Look how Webb and Hubble took pictures of the same galaxy

Look how Webb and Hubble took pictures of the same galaxy

Space agencies in the United States and Europe have released the latest image from an infrared space observatory worth $10 billion. The photo shows the Coles Telega galaxy. NASA noted that it allows "to look into the past and the future of the galaxy at the same time." New images provide an unprecedented picture of the evolution of this particular space region. The galaxy is located about 500 million light years away in the constellation Sculptor.

The image shows new details of star formation, as well as a black hole in the center of Wheels Telega, all thanks to the powerful infrared devices of Webba.

The new image shows not only the Wheel of Telega, but also two smaller galaxies, as well as smaller objects in the background are also galaxies.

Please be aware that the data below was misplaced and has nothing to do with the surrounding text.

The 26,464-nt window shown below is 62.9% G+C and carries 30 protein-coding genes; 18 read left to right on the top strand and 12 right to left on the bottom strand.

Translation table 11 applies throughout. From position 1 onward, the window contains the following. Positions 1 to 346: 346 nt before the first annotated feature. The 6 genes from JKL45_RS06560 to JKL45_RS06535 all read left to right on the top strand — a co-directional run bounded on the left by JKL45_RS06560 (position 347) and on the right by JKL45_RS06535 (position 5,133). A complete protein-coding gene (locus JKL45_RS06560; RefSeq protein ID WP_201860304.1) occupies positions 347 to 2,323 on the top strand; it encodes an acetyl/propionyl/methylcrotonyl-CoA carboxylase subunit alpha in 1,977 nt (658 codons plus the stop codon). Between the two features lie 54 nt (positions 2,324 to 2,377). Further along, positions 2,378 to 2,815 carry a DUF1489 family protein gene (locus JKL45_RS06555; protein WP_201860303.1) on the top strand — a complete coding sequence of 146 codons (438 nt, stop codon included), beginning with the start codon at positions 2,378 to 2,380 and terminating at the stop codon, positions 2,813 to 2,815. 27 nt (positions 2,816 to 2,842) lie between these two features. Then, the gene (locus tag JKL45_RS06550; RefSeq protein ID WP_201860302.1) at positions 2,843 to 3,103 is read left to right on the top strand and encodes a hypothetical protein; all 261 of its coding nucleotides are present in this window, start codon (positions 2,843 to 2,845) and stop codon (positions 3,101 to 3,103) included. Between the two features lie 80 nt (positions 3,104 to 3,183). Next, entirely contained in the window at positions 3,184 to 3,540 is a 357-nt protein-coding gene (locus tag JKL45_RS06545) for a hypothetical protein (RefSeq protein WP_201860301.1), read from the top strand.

The resemblance of the galaxy to the wheel of the cart came from an ancient collision between it and the smaller galaxy. Wheels Telega has two rings — a bright internal ring and an outer coloured ring. "Both expand outwards from the centre of the collision, like a ripple in the pond after a stone was thrown at it," NASA commented on the blog.

This type of "ring galaxy" with its unique characteristics is much less common than spiral galaxies, such as the Milky Way.

The picture of Webb was also compared to the old Hubble images. The James Webb near-infrared camera has a unique ability to look through space dust, which hides most of the details in earlier images of the Veteran Telescope.